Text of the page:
“Anything different today?” I’d ask.
He would study me a moment. “No,” he’d say, “it’s looking much the same today.”
“Nothing different at all?” I’d push him.
“Well . . .” He would look more closely. “Maybe a bit more desperate.”
After a time, he grew tired of looking at me, of being the mirror. “The problem with you,” he said, “is you have a poor self-image.”
“I have no self-image at all,” I said.
“See what I mean?” he said, and left, swinging his portmanteau.
Without him, I was inconsolable. I did not like to go out. There was no one else I trusted with my face; I did not want strangers looking at it, desiring it, judging it, passing it by. I would peer out my curtains at the people walking in the streets and feel their indifference like a cold wind through the open window, and I was glad to stay inside, away from scrutiny.
Gradually I stopped caring what I looked like. What did it matter, if I had no one to tell me? I didn’t wash for days. I threw my cosmetics out. I barely brushed my hair. On the occasions when I had to go out, to run an errand or to buy food, I noticed people shying away from me. Their own faces looked startled by mine, as though they were looking at a ghost. I did not bother to smile or to frown, or to evidence any facial expression at all. If I could not see, why should they?
In this way, I began to re-inhabit the world. I presented myself to it as I saw myself in it, a blank, a cipher, a nonentity. A faceless woman. I no longer expected any sort of reaction at all when people happened to look upon me; I began no longer to require one. And the strange thing was that I became happy. I saw the faces of others, their looks of suffering and boredom, of longing and displeasure. I saw also—mostly on children—looks of delight and curiosity, of sadness and rebellion. And I knew that their faces were my own, that I had access to all of these ways of looking by means of what I saw.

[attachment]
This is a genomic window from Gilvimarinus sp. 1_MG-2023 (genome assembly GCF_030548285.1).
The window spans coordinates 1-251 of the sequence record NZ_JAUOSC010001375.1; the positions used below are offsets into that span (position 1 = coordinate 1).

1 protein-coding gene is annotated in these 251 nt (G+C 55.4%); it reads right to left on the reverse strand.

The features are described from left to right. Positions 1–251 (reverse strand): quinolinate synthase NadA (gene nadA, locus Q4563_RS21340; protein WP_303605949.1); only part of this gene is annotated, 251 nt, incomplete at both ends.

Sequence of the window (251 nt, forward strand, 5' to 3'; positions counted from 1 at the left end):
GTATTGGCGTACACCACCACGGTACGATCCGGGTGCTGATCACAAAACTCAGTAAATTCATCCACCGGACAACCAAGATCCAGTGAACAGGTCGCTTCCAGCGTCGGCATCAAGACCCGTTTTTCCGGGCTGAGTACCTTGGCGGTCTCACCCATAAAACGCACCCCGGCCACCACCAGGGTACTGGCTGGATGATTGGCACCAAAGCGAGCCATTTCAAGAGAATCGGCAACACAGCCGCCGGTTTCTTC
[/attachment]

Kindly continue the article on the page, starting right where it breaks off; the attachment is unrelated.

I sat in the park and sketched them. An old man sitting on a bench, wrinkled like a shar pei; a young girl sunbathing, pearls of sweat beading on her upper lip; a woman feeding pigeons, her expression of intense compassion; a businessman reading a newspaper with downcast mouth and eyes. I saw their faces like gifts offered up to me, like opened books. Their generosity astounded me. I found no face unlovely, none without interest or complication; the sheer variety moved me.
Sometimes I would dream my face at night, my features ardent, vivid. My eyes. My mouth. I would wake up smiling in the morning. Memory became my mirror. Private and nocturnal. My face floated in my unconscious like a balloon.
It was nothing I would share with anyone. I was shocked I ever had. It seemed too intimate, too crucial a thing. In dreams, my face was the face of my dreams.
I existed this way for many years. I was used to the way people treated me, comfortable with the non-recognition that stood in their eyes when they saw me, the passing over of someone not relevant to them, not fully registered. I, who for so many years had craved the double take, the quickening intensity of a male gaze. I carried within me the memory of my beautiful face; I carried it like a secret fetish, like a relic. I knew what it was, what it had been. I was happy to have it hidden from public view.
And then one day, as I was hurrying down the street, I passed a shop window and caught a glimpse of my reflection. I stopped, stunned. I went back. There it was. My face in the glass. It was thinner than I’d remembered, rougher-complected, with deep creases at the corners of the mouth. The circles under the eyes had grown darker, more pronounced, and there was a general sinking-in of the cheeks, a hollowing of flesh. My hair, wildly knotted and standing out from my head, had gone completely gray. It was like looking at a ruin.
The memory of my face shattered then, like a mirror, each fragment a blade, a tiny sliver of cold, annihilating pain. I walked away in misery.
The Liberation of a Face was published in The TriQuarterly Review volume 110/111 in Fall 2001.